From the book Cinderella Ate My Daughter: Dispatches from the Front Lines of the New Girlie-Girl Culture by Peggy Orenstein. Copyright ©2011. Excerpted with permission by Harper Collins.
Here is my dirty little secret: as a journalist, I have spent nearly two decades writing about girls, thinking about girls, talking about how girls should be raised. Yet, when I finally got pregnant myself, I was terrified at the thought of having a daughter. While my friends, especially those who'd already had sons, braced themselves against disappointment should the delivery room doc announce, "It's a boy," I felt like the perpetual backseat driver who freezes when handed the wheel. I was supposed to be an expert on girls' behavior. I had spouted off about it everywhere from The New York Times to the Los Angeles Times , from the Today show to FOX TV. I had been on NPR repeatedly. And that was the problem: What if, after all that, I was not up to the challenge myself ? What if I couldn't raise the ideal daughter? With a boy, I figured, I would be off the hook.
And truly, I thought having a son was a done deal. A few years before my daughter was born, I had read about some British guy who'd discovered that two-thirds of couples in which the husband was five or more years older than the wife had a boy as their first child. Bingo. My husband, Steven, is nearly a decade older than I am. So clearly I was covered.
Then I saw the incontrovertible proof on the sonogram (or what they said was incontrovertible proof; to me, it looked indistinguishable from, say, a nose) and I suddenly realized I had wanted a girl—desperately, passionately—all along. I had just been afraid to admit it. But I still fretted over how I would raise her, what kind of role model I would be, whether I would take my own smugly written advice on the complexities surrounding girls' beauty, body image, education, achievement. Would I embrace frilly dresses or ban Barbies? Push soccer cleats or tutus? Shopping for her layette, I grumbled over the relentless color coding of babies. Who cared whether the crib sheets were pink or glen plaid? During those months, I must have started a million sentences with "My daughter will never . . ."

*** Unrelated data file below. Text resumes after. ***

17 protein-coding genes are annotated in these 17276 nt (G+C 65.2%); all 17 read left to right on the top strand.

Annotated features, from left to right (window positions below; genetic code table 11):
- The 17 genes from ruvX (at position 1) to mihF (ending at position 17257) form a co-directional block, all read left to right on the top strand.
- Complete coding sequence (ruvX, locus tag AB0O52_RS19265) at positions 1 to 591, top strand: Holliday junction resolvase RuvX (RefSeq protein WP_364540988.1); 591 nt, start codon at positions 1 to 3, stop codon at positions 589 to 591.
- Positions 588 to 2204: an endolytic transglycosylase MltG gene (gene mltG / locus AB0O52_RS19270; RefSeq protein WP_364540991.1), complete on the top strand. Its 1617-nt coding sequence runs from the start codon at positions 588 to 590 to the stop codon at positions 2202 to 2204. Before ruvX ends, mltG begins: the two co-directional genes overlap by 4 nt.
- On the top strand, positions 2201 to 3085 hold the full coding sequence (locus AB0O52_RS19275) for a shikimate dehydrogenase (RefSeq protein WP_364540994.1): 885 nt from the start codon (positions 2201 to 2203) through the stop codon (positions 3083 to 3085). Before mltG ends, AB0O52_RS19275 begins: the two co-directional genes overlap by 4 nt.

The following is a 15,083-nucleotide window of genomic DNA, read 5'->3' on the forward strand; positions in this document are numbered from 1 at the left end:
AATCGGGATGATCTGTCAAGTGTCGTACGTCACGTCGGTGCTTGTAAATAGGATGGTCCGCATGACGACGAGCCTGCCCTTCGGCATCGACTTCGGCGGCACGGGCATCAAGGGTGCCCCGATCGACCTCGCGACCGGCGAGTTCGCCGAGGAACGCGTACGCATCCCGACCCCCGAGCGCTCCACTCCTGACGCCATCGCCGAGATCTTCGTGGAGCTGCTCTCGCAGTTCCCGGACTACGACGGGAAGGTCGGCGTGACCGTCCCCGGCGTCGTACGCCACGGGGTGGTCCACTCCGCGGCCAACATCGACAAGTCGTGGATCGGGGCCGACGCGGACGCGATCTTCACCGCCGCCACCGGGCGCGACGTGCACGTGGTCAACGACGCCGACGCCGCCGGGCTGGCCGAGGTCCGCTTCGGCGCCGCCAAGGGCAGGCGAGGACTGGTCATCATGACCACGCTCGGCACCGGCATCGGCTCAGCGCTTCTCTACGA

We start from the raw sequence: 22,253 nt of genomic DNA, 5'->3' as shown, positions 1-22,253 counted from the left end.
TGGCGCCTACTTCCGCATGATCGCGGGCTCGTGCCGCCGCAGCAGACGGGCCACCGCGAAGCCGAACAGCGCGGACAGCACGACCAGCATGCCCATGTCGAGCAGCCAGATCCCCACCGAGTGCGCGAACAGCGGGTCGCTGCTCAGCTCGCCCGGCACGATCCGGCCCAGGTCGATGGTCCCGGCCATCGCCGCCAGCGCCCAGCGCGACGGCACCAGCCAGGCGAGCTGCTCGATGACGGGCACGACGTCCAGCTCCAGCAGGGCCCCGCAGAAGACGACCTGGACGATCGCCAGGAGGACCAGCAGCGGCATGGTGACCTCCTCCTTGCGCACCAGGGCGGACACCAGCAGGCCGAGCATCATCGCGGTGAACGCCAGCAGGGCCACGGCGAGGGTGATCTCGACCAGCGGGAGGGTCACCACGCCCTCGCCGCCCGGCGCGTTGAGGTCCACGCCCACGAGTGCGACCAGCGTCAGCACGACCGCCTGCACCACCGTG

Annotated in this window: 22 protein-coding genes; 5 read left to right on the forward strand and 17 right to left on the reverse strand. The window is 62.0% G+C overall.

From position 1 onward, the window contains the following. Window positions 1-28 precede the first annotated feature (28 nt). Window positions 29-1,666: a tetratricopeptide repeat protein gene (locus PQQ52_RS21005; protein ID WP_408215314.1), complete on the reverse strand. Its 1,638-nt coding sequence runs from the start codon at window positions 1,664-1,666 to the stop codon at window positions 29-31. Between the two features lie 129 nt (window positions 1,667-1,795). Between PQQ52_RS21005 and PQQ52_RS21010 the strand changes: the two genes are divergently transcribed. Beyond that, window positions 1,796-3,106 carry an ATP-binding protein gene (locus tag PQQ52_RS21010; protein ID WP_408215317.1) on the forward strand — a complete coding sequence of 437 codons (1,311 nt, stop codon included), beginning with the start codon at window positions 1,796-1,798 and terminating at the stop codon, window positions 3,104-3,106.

And then I became a mother.
Daisy was, of course, the most beautiful baby ever (if you don't believe me, ask my husband). I was committed to raising her without a sense of limits: I wanted her to believe neither that some behavior or toy or profession was not for her sex nor that it was mandatory for her sex. I wanted her to be able to pick and choose the pieces of her identity freely—that was supposed to be the prerogative, the privilege, of her generation. For a while, it looked as if I were succeeding. On her first day of preschool, at age two, she wore her favorite outfit—her "engineers" (a pair of pin-striped overalls)—and proudly toted her Thomas the Tank Engine lunchbox. I complained to anyone who would listen about the shortsightedness of the Learning Curve company, which pictured only boys on its Thomas packaging and had made "Lady," its shiny mauve girl engine, smaller than the rest. (The other females among Sodor's rolling stock were passenger cars— passenger cars —named Annie, Clarabel, Henrietta, and, yes, Daisy. The nerve!) Really, though, my bitching was a form of bragging. My daughter had transcended typecasting.
Oh, how the mighty fall. All it took was one boy who, while whizzing past her on the playground, yelled, " Girls don't like trains!" and Thomas was shoved to the bottom of the toy chest. Within a month, Daisy threw a tantrum when I tried to wrestle her into pants. As if by osmosis she had learned the names and gown colors of every Disney Princess—I didn't even know what a Disney Princess was. She gazed longingly into the tulle-draped windows of the local toy stores and for her third birthday begged for a "real princess dress" with matching plastic high heels. Meanwhile, one of her classmates, the one with Two Mommies, showed up to school every single day dressed in a Cinderella gown. With a bridal veil.
What was going on here? My fellow mothers, women who once swore they would never be dependent on a man, smiled indulgently at daughters who warbled "So This Is Love" or insisted on being addressed as Snow White. The supermarket checkout clerk invariably greeted Daisy with "Hi, Princess." The waitress at our local breakfast joint, a hipster with a pierced tongue and a skull tattooed on her neck, called Daisy's "funny-face pancakes" her "princess meal"; the nice lady at Longs Drugs offered us a free balloon, then said, "I bet I know your favorite color!" and handed Daisy a pink one rather than letting her choose for herself. Then, shortly after Daisy's third birthday, our high-priced pediatric dentist—the one whose practice was tricked out with comic books, DVDs, and arcade games—pointed to the exam chair and asked, "Would you like to sit in my special princess throne so I can sparkle your teeth?"